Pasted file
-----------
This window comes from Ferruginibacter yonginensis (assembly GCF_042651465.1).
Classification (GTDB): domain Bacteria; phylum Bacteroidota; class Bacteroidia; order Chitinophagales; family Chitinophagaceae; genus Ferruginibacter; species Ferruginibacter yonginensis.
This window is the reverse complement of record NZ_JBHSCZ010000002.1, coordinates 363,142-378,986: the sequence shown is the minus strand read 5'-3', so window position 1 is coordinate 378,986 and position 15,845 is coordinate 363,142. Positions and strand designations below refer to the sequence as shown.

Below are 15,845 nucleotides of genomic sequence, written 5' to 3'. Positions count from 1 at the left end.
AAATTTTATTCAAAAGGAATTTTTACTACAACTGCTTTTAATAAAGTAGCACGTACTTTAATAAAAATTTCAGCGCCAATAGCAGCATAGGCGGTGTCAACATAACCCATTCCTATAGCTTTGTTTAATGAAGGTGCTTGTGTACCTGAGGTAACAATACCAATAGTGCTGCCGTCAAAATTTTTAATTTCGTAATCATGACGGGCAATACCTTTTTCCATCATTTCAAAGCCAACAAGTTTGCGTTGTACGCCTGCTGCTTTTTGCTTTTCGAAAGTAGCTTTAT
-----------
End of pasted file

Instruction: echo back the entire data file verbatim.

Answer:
This window comes from Ferruginibacter yonginensis (assembly GCF_042651465.1).
Classification (GTDB): domain Bacteria; phylum Bacteroidota; class Bacteroidia; order Chitinophagales; family Chitinophagaceae; genus Ferruginibacter; species Ferruginibacter yonginensis.
This window is the reverse complement of record NZ_JBHSCZ010000002.1, coordinates 363,142-378,986: the sequence shown is the minus strand read 5'-3', so window position 1 is coordinate 378,986 and position 15,845 is coordinate 363,142. Positions and strand designations below refer to the sequence as shown.

Below are 15,845 nucleotides of genomic sequence, written 5' to 3'. Positions count from 1 at the left end.
AAATTTTATTCAAAAGGAATTTTTACTACAACTGCTTTTAATAAAGTAGCACGTACTTTAATAAAAATTTCAGCGCCAATAGCAGCATAGGCGGTGTCAACATAACCCATTCCTATAGCTTTGTTTAATGAAGGTGCTTGTGTACCTGAGGTAACAATACCAATAGTGCTGCCGTCAAAATTTTTAATTTCGTAATCATGACGGGCAATACCTTTTTCCATCATTTCAAAGCCAACAAGTTTGCGTTGTACGCCTGCTGCTTTTTGCTTTTCGAAAGTAGCTTTAT